Everyone knows that an out of control holiday party can inform the company grapevine for the next 365 days. Worse is the office holiday party that nobody attends despite great effort and cost. Neither fate need be yours if your planning makes employees stakeholders. Don’t give people a party, enable them to be part of the party. Here are the rules for a party people will enjoy.
1. Hold the party on site after work: 5 – 6:30. Consider the first week of January when people are bored and let down instead of the hectic week before Christmas.
2. Involve key people from different departments and cliques. Pass out assignments with deadlines.
3. Supply the booze but make food potluck. The foodies of all ages will be glad. Be sure to have some appetizers on tap in case there’s not enough contributions.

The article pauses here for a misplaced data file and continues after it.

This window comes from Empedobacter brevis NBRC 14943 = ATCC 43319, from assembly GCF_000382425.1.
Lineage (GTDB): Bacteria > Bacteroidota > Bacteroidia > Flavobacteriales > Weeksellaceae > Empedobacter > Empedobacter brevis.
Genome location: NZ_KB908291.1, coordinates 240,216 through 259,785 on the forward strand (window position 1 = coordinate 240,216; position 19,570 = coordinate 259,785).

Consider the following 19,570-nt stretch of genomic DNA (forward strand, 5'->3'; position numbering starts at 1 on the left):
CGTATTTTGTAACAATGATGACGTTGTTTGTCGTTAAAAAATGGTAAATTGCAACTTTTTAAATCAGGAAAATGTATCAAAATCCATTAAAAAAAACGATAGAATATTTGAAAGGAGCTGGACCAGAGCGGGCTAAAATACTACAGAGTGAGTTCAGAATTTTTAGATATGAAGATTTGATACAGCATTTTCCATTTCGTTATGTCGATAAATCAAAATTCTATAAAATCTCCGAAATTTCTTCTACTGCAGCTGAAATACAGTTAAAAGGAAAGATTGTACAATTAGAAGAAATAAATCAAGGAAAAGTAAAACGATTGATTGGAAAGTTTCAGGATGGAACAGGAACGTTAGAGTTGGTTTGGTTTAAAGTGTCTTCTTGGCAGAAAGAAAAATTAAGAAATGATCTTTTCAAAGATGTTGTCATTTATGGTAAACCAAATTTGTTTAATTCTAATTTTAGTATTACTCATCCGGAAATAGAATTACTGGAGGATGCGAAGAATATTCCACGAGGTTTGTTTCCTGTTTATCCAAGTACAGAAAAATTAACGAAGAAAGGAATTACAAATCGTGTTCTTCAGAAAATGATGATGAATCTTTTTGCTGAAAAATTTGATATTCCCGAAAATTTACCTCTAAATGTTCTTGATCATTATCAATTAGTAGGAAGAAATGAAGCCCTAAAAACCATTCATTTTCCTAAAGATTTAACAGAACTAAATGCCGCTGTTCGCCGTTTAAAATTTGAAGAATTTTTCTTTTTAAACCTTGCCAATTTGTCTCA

4. Post the names of who will do what on-line and elsewhere.
5. Engage a quartet from a local music school to play. Whatever the cost (usually very little) live music screams, “party.”
6. Remind everyone by email every day for three days in advance.
7. Enlist someone from top management to thank employees for their hard work the past year. This is important or what’s the point of the party? Do these people really need to be fed and watered?
8. Have an open mic so employees can voice new year goals and wishes. This is not as dangerous as you might imagine. Remember, the have Facebook for private snarking.
Finally, most people will participate because of the short time commitment. Our research with Millennials shows the shorter the commitment the happier — even with friends. This agenda differs from those set by organizations who measure success by attendance rather than satisfaction. Always follow up with a short survey of attendees.